The Heart Of The Swag

A poem by Henry Lawson

Oh, the track through the scrub groweth ever more dreary,
And lower and lower his grey head doth bow;
For the swagman is old and the swagman is weary,
He’s been tramping for over a century now.
He tramps in a worn-out old “side spring” and “blucher,”
His hat is a ruin, his coat is a rag,
And he carries forever, far into the future,
The key of his life in the core of his swag.

There are old-fashioned portraits of girls who are grannies,
There are tresses of dark hair whose owner’s are grey;
There are faded old letters from Marys and Annies,
And Toms, Dicks, and Harrys, dead many a day.
There are broken-heart secrets and bitter-heart reasons,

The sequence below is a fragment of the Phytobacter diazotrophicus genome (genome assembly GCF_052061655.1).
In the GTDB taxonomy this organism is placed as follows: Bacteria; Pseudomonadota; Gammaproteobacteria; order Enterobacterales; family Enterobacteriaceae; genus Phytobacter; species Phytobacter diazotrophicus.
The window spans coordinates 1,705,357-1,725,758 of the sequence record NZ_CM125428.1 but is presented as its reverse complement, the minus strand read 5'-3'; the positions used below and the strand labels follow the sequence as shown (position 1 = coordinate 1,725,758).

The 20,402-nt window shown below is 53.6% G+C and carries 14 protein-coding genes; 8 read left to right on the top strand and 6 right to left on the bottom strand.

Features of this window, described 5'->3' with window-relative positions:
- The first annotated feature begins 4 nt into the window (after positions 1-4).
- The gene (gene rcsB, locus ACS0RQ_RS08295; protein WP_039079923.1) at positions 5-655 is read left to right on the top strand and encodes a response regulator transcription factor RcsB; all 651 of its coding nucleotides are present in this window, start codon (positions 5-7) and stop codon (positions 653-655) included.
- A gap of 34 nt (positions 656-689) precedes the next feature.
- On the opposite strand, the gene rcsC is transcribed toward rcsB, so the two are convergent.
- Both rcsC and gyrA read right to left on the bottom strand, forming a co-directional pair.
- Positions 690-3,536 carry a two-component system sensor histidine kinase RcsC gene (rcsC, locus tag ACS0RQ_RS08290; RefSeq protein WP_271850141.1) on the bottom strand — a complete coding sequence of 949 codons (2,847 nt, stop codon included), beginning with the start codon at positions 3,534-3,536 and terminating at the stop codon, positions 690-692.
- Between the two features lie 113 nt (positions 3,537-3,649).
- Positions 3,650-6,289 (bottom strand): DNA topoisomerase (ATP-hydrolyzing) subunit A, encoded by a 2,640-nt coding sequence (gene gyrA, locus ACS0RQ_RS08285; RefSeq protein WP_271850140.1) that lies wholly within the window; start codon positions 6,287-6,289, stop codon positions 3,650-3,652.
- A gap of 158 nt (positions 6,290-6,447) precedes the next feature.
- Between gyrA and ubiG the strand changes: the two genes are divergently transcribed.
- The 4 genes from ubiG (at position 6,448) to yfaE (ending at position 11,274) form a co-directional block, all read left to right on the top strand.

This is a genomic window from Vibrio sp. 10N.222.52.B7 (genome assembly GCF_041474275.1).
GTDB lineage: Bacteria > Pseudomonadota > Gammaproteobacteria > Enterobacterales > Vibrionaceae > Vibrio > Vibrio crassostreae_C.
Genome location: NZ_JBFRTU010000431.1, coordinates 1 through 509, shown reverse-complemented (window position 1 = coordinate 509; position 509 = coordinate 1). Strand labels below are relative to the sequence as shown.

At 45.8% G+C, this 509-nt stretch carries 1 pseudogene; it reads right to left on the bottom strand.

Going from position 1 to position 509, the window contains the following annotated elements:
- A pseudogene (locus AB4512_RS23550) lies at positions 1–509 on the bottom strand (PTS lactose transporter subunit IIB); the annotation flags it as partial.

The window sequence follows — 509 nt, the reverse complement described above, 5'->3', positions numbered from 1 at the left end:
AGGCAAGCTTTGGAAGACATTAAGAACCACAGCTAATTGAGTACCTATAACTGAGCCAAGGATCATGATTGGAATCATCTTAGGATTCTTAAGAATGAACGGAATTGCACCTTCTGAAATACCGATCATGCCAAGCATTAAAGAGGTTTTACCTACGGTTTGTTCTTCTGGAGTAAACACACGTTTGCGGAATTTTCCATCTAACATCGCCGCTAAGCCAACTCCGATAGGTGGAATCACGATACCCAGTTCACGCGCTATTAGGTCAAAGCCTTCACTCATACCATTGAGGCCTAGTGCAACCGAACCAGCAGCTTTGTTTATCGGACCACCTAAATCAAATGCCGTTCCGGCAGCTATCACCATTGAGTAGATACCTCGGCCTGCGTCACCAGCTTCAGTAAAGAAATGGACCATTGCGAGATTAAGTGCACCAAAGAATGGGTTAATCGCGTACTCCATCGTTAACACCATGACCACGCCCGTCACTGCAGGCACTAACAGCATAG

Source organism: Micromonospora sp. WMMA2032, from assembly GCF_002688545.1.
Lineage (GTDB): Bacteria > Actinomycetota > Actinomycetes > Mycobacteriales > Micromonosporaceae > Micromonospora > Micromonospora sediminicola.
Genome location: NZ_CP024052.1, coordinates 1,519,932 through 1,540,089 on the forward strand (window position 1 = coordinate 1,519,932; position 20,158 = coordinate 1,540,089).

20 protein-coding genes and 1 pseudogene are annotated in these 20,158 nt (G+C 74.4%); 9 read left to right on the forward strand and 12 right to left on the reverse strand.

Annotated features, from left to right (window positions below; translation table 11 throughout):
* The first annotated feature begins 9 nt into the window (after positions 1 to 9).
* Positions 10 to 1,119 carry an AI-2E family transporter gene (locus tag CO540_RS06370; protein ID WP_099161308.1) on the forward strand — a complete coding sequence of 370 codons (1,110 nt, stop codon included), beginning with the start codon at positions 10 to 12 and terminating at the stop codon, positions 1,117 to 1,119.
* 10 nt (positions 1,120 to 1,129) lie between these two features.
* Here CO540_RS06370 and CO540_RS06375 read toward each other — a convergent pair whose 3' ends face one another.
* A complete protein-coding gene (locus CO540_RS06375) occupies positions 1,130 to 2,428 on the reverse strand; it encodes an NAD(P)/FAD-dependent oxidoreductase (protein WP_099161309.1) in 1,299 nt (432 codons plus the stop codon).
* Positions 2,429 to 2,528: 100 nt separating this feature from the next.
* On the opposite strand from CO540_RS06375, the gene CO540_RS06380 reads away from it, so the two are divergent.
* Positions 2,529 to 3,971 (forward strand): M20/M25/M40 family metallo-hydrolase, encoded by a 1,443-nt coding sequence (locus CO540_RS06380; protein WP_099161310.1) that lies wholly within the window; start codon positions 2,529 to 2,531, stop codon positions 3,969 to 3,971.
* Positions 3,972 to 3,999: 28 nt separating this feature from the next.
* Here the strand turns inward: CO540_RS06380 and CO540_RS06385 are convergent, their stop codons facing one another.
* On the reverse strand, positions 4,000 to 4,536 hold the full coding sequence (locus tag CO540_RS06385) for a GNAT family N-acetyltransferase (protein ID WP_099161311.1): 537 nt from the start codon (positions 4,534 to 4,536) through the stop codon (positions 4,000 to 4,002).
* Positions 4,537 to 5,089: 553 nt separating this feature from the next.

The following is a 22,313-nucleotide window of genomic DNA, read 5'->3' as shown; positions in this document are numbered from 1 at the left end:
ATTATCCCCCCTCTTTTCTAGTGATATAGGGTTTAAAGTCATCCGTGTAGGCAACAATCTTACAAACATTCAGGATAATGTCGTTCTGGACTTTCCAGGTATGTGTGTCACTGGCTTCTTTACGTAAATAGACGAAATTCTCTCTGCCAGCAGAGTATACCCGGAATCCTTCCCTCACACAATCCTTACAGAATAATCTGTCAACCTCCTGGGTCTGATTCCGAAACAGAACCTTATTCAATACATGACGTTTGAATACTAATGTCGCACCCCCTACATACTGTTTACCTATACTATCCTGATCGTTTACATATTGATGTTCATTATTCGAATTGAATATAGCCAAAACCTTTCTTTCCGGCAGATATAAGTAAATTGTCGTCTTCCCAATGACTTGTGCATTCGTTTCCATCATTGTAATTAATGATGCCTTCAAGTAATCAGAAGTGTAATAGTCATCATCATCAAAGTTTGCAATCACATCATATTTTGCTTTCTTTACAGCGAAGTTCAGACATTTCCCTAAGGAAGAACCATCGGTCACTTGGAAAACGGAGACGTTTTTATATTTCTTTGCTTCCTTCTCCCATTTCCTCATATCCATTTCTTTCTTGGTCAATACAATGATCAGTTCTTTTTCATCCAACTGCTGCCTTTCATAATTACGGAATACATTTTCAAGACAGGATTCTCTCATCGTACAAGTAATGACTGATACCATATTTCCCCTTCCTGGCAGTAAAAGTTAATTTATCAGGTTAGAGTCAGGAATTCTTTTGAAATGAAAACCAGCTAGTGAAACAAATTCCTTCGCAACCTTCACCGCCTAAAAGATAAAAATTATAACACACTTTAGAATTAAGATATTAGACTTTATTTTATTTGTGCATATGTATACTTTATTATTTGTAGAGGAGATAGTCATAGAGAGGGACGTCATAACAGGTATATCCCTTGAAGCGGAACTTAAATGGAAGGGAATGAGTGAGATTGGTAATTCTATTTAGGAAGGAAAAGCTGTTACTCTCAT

They are sewn in a canvas or calico bag,
And wrapped up in oilskin through dark rainy seasons,
And he carries them safe in the core of his swag.

There are letters that should have been burnt in the past time,
For he reads them alone, and a devil it brings;
There were farewells that should have been said for the last time,
For, forever and ever the love for her springs.
But he keeps them all precious, and keeps them in order,
And no matter to man how his footsteps may drag,
There’s a friend who will find, when he crosses the Border,
That the Heart of the Man’s in the Heart of his swag.

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